In the first of the Burrowhead Mysteries, an atmospheric murder investigation unearths the brutal history of a village where no one is innocent. When psychotherapist Alexis Cosse is found murdered in the playground of the sleepy northern village of Burrowhead, the local police force of Georgie, Trish and Simon investigate. Leads take them from Alexiss recent clients to local bullies, exposing a maelstrom of racism, misogyny, abuse and homophobia that has been simmering beneath the surface of the village. Shaken by the revelations and beginning to doubt her relationship with her husband Fred, Georgie starts to realise something bad is lurking under the soil in Burrowhead, while someone (or something) equally threatening is hiding in the strange and haunted cave beneath the cliffs.
With thanks to the publisher for the copy received. I hadn’t read the authors previous books so had no idea what to expect. Almost straight away I was impressed by the description of the local area. The old superstitions, the poverty, unemployment. A town that still had a police station because it had been forgotten about. This town almost had a character of its own, it is that well described. I spent a lot of time when reading it trying to work out where it could be. I failed at placing it, but I imagine there are many communities like Burrowhead in the UK.
The police team are the main characters. I feel that I will get to appreciate them more as I get to know them. I did discover quite a lot about Georgie, the senior officer, but the one I liked most was Trish. I liked her devotion to Uncle Walt and her willingness to help Andy. A tough childhood but she didn’t let it beat her.
For me, the investigation wasn’t the main focus in the novel. Instead it was the different characters, their lives and how they dealt with living in a community that wasn’t always welcoming and the legends and superstitions that became increasingly fascinating.
An intriguing read by an author who I will read again.
The time has come again to face an impossible task of narrowing the 117 books I have read into a top ten list. As always it was difficult to do but I have managed and I will list them in no particular order. Apart from my favourite book of the year which I will reveal at the end. You can see my review for each book by clicking on the title.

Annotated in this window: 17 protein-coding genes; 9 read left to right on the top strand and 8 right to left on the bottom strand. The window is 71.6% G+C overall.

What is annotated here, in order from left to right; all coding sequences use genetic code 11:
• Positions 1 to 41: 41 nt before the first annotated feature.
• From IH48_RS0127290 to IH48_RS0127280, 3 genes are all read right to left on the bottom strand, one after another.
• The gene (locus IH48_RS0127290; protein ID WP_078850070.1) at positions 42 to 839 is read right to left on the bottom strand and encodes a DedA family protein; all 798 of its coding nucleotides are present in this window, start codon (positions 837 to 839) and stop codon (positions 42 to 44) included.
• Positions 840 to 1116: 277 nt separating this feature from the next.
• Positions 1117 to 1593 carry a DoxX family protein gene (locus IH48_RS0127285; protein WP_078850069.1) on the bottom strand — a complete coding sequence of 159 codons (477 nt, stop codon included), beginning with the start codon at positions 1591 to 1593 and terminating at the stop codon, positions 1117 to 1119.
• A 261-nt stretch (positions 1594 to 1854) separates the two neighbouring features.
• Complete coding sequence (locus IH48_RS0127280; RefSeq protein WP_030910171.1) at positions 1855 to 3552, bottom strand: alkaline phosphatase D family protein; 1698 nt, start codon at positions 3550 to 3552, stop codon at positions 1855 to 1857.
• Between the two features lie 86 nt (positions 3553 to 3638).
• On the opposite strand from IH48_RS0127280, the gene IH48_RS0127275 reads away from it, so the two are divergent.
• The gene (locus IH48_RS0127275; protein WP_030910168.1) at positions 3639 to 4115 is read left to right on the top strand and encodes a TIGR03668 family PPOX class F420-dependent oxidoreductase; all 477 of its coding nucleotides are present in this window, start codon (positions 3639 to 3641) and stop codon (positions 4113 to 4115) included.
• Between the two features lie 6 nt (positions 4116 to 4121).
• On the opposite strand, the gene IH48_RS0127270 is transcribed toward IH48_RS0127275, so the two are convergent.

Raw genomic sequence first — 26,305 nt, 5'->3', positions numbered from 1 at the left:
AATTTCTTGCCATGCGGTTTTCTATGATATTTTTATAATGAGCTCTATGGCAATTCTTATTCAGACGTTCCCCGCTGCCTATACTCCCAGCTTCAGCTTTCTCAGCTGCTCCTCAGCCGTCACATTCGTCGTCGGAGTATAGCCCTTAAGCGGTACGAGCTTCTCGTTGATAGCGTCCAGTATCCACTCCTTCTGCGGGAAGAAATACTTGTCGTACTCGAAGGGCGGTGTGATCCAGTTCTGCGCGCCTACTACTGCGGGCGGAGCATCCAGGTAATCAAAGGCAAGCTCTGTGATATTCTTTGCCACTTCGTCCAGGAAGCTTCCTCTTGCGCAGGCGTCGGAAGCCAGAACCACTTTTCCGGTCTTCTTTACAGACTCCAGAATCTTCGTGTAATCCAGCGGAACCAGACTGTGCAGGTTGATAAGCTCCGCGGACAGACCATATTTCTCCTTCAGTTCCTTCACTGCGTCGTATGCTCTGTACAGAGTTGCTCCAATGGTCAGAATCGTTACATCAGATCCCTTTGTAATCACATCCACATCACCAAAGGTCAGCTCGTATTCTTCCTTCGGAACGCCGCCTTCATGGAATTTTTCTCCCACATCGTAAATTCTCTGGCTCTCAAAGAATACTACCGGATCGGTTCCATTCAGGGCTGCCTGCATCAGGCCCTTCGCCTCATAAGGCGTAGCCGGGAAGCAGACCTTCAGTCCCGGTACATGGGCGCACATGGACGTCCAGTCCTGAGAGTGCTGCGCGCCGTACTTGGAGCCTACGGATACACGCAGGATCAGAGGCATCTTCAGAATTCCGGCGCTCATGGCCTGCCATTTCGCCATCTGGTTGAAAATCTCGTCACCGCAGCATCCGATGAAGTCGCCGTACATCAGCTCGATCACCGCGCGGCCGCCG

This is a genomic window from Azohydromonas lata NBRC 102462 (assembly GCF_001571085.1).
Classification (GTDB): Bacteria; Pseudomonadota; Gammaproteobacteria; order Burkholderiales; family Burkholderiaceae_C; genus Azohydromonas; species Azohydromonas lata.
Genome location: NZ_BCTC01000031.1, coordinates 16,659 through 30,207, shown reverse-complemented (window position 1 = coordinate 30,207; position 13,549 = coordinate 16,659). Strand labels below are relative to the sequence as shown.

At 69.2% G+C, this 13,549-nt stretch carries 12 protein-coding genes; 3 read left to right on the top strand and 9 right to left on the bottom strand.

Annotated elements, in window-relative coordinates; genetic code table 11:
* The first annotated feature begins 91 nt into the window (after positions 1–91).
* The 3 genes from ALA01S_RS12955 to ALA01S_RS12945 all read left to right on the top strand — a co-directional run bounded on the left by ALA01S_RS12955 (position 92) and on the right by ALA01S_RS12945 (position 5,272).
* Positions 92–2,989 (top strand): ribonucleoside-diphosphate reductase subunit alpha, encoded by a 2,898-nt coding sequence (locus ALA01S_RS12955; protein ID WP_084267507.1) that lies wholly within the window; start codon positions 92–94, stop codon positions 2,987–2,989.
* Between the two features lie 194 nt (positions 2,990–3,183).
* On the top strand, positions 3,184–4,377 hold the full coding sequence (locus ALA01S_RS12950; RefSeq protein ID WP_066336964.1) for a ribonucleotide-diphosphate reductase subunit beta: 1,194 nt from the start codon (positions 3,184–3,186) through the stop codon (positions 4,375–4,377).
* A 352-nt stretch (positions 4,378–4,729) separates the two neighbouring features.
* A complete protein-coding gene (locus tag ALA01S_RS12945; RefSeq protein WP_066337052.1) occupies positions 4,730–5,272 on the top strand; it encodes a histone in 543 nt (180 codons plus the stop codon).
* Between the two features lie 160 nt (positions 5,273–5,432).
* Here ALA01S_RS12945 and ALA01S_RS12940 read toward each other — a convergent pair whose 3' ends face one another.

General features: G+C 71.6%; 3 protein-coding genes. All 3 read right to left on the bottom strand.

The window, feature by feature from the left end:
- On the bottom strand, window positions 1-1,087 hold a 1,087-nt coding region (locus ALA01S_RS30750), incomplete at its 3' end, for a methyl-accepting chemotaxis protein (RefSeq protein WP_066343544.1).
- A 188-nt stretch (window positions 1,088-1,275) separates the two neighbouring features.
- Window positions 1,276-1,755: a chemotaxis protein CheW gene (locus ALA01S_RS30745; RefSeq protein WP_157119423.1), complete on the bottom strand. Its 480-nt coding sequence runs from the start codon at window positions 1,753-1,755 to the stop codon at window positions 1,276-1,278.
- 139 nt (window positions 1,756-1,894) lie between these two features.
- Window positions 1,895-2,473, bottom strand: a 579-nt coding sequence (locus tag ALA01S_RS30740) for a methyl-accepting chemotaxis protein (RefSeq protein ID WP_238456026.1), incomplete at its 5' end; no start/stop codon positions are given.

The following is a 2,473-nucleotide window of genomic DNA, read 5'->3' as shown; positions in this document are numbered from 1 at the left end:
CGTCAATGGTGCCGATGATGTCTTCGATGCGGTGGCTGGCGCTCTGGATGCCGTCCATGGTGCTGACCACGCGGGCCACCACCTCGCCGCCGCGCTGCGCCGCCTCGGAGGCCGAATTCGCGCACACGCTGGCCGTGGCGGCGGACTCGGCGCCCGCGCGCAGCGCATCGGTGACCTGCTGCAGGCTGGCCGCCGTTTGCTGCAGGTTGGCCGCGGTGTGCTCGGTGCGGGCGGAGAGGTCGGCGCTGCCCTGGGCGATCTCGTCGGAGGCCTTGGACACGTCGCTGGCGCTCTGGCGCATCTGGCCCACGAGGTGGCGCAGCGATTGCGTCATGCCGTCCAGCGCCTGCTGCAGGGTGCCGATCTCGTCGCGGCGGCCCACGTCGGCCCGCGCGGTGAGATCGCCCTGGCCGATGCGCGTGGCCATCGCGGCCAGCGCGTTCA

One suicide. One cold-blooded murder. Are they connected? And who’s really pulling the strings in the small Swedish town of Gavrik?
Black Grimberg liquorice coins cover the murdered man’s eyes. The hashtag #Ferryman starts to trend as local people stock up on ammunition.
Tuva Moodyson, deaf reporter at the local paper, has a fortnight to investigate the deaths before she starts her new job in the south. A blizzard moves in. Residents, already terrified, feel increasingly cut-off. Tuva must go deep inside the Grimberg factory to stop the killer before she leaves town for good. But who’s to say the Ferryman will let her go?
With thanks to the publisher for the copy received. My plan to read Dark Pines before reading this sequel didn’t work out but I had no problems reading this as a standalone. There are references to a previous case but no spoilers and I had no problem with not knowing any characters. I also avoided reading the synopsis. All I knew about the series was what I had seen on social media and what I learned from attending an event that featured the author last year.
I have to mention the climate. Temperatures as low as -22 are not something I can imagine. The impact that the weather conditions and the short days had on people’s lives. That people and animals can freeze to death. It gave me plenty to think about when I was outside shivering at zero degrees.
The characters, especially Tuva, all stand out as being original. Tuva is one who has made her way on to my favourite heroine list. She is funny, warm, rum loving and full of guilt over what she never said to her mother when she had the chance. I enjoyed reading about her deafness, the downside to her hearing aids, her frustration at other peoples obsession with them and her ability to lip read was a technique she used to her advantage. She isn’t the only character I liked. There was also the Grimberg family, especially Cici, and the wood cutting sisters.
Unusually for me, I didn’t try and solve the murder as I read. I just concentrated on the characters, the weather and the humour. I have never seen characters so visually described before. Pissy Knickers, Cheekbones and Facelift are just a handful of them.
I will be reading Dark Pines soon but I really hope that there will be book three.